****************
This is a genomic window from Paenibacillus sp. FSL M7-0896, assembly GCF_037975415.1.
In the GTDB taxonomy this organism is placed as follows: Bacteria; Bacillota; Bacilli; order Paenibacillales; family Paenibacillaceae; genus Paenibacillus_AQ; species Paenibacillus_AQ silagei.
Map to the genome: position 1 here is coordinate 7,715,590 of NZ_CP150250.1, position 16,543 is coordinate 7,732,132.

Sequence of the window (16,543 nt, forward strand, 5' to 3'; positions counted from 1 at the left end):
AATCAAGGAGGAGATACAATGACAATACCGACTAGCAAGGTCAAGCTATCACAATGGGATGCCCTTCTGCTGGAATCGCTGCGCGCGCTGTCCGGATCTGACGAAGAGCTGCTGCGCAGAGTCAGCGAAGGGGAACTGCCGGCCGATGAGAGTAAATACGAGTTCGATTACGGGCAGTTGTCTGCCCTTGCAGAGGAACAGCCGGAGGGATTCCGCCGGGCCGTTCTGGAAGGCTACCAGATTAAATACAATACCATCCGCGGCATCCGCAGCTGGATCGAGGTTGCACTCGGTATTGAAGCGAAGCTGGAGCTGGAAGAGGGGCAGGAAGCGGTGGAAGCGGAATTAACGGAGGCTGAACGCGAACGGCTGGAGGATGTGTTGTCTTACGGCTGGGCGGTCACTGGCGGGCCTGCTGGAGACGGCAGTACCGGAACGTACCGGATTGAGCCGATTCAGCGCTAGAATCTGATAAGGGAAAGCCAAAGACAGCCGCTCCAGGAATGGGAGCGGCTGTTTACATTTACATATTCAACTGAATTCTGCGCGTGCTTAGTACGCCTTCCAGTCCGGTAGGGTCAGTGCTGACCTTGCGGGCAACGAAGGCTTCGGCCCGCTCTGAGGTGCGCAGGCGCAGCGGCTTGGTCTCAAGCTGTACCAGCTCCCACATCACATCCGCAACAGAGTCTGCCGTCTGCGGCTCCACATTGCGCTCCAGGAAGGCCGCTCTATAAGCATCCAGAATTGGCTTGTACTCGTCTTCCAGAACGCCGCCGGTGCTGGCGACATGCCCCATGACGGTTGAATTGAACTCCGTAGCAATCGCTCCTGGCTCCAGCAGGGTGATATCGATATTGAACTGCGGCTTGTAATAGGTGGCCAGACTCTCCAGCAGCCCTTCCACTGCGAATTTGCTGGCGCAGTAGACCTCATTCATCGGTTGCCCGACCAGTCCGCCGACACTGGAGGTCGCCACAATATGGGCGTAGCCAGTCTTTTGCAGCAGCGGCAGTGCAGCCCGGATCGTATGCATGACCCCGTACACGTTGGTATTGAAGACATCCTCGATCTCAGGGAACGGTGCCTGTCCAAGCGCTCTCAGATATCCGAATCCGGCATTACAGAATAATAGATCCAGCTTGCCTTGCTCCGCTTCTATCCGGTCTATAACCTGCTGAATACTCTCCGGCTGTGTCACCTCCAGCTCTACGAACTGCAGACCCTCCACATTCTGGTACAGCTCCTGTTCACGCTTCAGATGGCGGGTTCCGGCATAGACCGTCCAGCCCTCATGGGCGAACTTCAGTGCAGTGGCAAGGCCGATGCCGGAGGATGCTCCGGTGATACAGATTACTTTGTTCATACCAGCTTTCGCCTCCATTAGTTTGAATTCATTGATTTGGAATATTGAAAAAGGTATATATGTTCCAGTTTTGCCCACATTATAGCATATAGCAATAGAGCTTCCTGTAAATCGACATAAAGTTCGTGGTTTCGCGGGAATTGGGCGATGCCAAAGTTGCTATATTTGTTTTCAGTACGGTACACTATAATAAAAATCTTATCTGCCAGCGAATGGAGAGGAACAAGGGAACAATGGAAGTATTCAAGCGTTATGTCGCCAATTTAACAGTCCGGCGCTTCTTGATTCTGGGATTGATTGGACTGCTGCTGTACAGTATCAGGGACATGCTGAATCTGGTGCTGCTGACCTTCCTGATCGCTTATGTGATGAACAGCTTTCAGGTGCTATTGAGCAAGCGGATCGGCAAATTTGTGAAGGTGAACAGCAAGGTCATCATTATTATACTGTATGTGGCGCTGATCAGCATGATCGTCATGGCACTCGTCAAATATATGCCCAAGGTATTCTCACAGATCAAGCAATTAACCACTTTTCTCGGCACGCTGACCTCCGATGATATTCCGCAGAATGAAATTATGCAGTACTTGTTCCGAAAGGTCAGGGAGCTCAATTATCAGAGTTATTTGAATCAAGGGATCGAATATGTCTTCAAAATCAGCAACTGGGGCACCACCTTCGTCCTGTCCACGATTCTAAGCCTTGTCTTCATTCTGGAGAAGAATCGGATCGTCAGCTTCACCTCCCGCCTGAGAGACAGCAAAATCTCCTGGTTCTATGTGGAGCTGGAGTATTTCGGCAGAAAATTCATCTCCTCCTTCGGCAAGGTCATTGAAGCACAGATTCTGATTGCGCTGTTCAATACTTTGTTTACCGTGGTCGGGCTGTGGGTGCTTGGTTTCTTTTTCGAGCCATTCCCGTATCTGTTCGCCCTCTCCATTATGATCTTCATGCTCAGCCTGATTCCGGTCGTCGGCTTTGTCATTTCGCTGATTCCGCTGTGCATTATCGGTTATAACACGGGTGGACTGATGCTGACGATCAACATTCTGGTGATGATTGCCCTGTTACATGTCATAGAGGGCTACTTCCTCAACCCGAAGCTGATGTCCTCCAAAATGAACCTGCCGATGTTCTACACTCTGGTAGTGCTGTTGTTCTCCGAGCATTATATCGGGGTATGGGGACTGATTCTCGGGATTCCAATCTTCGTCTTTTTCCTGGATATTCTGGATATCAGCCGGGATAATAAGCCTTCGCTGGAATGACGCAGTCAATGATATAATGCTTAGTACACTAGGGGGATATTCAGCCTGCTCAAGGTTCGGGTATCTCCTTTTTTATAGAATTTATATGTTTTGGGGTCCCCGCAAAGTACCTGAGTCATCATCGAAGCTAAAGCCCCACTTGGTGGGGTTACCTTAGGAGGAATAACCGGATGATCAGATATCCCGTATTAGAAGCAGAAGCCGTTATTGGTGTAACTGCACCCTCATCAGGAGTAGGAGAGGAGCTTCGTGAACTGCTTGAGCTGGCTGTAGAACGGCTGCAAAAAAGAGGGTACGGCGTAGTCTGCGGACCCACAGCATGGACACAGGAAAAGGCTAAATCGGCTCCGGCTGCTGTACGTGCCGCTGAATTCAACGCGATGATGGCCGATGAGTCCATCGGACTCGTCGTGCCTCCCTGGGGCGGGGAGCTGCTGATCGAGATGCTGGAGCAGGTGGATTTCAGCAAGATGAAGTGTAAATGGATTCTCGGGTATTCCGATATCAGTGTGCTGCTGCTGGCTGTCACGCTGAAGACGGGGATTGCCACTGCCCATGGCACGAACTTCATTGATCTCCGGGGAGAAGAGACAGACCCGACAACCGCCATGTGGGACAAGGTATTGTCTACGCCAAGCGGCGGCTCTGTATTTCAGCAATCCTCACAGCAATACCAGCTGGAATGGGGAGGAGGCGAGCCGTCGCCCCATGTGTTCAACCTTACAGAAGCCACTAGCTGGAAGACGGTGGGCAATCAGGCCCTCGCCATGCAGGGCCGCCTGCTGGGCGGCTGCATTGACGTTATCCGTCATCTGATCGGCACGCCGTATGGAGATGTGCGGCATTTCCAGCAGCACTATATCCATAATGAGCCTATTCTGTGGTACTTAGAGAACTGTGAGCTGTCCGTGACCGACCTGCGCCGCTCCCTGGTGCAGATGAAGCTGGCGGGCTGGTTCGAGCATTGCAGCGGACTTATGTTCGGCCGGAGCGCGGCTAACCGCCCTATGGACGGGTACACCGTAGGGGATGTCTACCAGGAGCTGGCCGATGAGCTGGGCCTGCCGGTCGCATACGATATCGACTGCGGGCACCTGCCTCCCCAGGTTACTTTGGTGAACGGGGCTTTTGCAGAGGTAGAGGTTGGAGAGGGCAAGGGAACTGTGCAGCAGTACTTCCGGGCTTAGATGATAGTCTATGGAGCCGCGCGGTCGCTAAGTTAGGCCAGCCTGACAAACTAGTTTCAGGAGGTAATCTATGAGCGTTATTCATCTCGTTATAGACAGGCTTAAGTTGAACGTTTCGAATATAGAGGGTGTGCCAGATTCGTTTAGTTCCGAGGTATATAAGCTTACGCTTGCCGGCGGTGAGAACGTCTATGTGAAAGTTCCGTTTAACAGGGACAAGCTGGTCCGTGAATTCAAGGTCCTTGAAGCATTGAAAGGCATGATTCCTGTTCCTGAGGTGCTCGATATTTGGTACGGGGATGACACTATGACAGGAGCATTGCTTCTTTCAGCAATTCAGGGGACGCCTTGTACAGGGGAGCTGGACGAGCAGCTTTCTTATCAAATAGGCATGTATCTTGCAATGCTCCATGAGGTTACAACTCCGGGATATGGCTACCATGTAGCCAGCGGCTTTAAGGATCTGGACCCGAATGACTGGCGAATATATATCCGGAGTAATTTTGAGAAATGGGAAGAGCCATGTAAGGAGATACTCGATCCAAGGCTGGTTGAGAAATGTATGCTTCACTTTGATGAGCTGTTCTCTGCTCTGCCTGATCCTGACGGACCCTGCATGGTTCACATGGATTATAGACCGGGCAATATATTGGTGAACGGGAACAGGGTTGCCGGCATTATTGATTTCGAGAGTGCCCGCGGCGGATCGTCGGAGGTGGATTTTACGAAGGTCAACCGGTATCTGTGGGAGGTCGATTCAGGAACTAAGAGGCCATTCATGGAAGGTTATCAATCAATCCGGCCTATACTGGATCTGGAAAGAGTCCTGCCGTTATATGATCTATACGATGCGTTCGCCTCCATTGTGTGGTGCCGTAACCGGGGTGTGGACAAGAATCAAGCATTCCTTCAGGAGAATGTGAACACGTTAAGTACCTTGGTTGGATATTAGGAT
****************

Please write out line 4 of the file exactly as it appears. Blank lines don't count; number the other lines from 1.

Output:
Sequence of the window (16,543 nt, forward strand, 5' to 3'; positions counted from 1 at the left end):